Remind the audience that you have a handout for them. If you don’t do this early on, they will spend time and energy writing down all the information you are about to give them on your handout. When their heads are down scribbling it can take away from the rapport you are building with them.
How I learned this: by forgetting over and over until I saw them scribbling. Now I tell them right up front.
Always arrive early. You need time to check the room, get refreshed and be ready to meet and greet.
How I learned this: By driving round and round for 30 minutes at a mall looking for a parking place, racing into the room to greet my participants who were already assembled. It all turned out just fine, but I vowed that day, that I would do everything in my power to not get into that situation again.
Sit in the audience. You need to get a feel for what the audience is going to see and hear when you speak. Spend a little time sitting in various chairs around the room to make sure everyone will be comfortable.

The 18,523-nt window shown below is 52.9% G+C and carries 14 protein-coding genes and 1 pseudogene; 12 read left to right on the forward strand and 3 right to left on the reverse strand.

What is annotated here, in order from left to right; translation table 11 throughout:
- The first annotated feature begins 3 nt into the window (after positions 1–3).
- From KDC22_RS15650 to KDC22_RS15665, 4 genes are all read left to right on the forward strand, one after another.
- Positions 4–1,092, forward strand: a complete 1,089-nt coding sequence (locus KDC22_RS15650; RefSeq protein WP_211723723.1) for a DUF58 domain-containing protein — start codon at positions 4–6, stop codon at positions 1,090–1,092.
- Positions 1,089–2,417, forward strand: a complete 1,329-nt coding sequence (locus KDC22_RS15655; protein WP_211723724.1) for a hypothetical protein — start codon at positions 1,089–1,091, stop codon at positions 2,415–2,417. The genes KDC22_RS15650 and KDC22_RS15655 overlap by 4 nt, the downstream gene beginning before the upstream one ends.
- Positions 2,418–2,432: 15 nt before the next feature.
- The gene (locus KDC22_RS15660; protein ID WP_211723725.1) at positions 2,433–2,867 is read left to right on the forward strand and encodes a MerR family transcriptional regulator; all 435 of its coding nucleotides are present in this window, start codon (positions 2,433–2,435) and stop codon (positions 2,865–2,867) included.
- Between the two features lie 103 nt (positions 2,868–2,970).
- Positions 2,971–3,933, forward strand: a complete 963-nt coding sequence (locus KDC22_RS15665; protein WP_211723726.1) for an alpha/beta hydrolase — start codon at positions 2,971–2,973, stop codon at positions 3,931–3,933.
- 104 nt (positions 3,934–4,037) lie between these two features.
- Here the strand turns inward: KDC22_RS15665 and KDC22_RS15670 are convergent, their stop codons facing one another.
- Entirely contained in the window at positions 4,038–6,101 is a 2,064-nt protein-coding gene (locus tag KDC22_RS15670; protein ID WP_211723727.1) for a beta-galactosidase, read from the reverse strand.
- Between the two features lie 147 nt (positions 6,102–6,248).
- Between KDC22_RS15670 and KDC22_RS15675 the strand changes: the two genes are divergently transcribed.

How I learned this: by being in an audience in which I couldn’t see the speaker. The lectern was looming in the way and all I really got to see was the back of his head.
Tape off some rows of seats. No matter how you manage it, I think it is better to help the audience to find seats together. You might try limiting the number of chairs you have in the room and have people on hand who can place other chairs out as required. You might try taping off some of the back rows if you can’t remove the chairs.
How I learned this: I was in a real theatre (stage type theatre) and realized too late that the audience was migrating to the back of the hall. I wished I had taped the seats off before that. I know I don’t like being asked to move once I have settled in to a spot.